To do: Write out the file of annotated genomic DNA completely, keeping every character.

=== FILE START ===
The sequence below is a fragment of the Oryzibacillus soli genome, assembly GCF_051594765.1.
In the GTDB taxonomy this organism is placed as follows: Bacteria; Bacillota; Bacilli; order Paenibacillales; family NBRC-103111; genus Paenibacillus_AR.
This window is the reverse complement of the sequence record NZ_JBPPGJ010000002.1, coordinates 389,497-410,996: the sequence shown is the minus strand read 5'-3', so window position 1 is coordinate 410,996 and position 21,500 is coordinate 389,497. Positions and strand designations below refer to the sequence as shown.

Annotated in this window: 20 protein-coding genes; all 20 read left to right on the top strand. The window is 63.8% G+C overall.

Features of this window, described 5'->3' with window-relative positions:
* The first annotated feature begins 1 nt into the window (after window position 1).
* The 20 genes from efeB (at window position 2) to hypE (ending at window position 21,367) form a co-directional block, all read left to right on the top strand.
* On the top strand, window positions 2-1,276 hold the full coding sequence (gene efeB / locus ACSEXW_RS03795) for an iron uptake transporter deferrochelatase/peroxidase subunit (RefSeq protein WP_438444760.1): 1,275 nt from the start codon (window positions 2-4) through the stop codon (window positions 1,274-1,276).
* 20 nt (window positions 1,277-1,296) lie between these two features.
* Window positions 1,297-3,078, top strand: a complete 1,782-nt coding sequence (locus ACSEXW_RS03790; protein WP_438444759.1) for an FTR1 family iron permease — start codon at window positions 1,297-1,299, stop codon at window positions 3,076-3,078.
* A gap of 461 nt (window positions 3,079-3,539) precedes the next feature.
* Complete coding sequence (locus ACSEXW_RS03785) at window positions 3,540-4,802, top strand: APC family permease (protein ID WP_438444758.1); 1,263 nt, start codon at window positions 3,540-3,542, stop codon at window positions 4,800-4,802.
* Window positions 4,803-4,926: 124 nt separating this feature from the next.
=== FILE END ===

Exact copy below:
The sequence below is a fragment of the Oryzibacillus soli genome, assembly GCF_051594765.1.
In the GTDB taxonomy this organism is placed as follows: Bacteria; Bacillota; Bacilli; order Paenibacillales; family NBRC-103111; genus Paenibacillus_AR.
This window is the reverse complement of the sequence record NZ_JBPPGJ010000002.1, coordinates 389,497-410,996: the sequence shown is the minus strand read 5'-3', so window position 1 is coordinate 410,996 and position 21,500 is coordinate 389,497. Positions and strand designations below refer to the sequence as shown.

Annotated in this window: 20 protein-coding genes; all 20 read left to right on the top strand. The window is 63.8% G+C overall.

Features of this window, described 5'->3' with window-relative positions:
* The first annotated feature begins 1 nt into the window (after window position 1).
* The 20 genes from efeB (at window position 2) to hypE (ending at window position 21,367) form a co-directional block, all read left to right on the top strand.
* On the top strand, window positions 2-1,276 hold the full coding sequence (gene efeB / locus ACSEXW_RS03795) for an iron uptake transporter deferrochelatase/peroxidase subunit (RefSeq protein WP_438444760.1): 1,275 nt from the start codon (window positions 2-4) through the stop codon (window positions 1,274-1,276).
* 20 nt (window positions 1,277-1,296) lie between these two features.
* Window positions 1,297-3,078, top strand: a complete 1,782-nt coding sequence (locus ACSEXW_RS03790; protein WP_438444759.1) for an FTR1 family iron permease — start codon at window positions 1,297-1,299, stop codon at window positions 3,076-3,078.
* A gap of 461 nt (window positions 3,079-3,539) precedes the next feature.
* Complete coding sequence (locus ACSEXW_RS03785) at window positions 3,540-4,802, top strand: APC family permease (protein ID WP_438444758.1); 1,263 nt, start codon at window positions 3,540-3,542, stop codon at window positions 4,800-4,802.
* Window positions 4,803-4,926: 124 nt separating this feature from the next.